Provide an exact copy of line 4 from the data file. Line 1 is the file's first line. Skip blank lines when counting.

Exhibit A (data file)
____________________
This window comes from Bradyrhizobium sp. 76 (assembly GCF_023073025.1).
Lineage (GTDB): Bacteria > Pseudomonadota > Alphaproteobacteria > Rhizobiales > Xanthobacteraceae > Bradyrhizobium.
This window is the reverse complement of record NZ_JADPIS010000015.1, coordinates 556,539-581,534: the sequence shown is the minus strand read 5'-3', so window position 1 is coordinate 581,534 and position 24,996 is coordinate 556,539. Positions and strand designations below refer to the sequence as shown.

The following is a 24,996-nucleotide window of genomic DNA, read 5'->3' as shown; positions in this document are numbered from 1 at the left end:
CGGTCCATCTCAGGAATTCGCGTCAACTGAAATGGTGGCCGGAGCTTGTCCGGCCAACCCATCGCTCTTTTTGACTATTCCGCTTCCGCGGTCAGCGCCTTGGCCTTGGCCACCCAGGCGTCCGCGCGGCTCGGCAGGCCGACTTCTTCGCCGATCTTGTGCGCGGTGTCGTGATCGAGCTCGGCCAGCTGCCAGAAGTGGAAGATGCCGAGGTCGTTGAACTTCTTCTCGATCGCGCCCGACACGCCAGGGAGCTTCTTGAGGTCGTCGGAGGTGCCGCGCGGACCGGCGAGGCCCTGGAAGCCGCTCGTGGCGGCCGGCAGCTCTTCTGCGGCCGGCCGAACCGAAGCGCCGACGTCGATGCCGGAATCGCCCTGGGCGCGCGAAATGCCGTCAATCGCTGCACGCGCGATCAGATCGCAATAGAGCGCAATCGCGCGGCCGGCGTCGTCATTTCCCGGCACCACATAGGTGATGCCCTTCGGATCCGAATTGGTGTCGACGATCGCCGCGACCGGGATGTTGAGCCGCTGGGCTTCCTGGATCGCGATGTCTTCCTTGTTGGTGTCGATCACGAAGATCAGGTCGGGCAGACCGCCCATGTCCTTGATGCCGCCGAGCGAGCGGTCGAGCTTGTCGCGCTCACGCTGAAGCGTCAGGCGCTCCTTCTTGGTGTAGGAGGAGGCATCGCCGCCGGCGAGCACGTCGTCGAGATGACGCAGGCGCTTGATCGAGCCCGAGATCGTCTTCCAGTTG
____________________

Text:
The following is a 24,996-nucleotide window of genomic DNA, read 5'->3' as shown; positions in this document are numbered from 1 at the left end: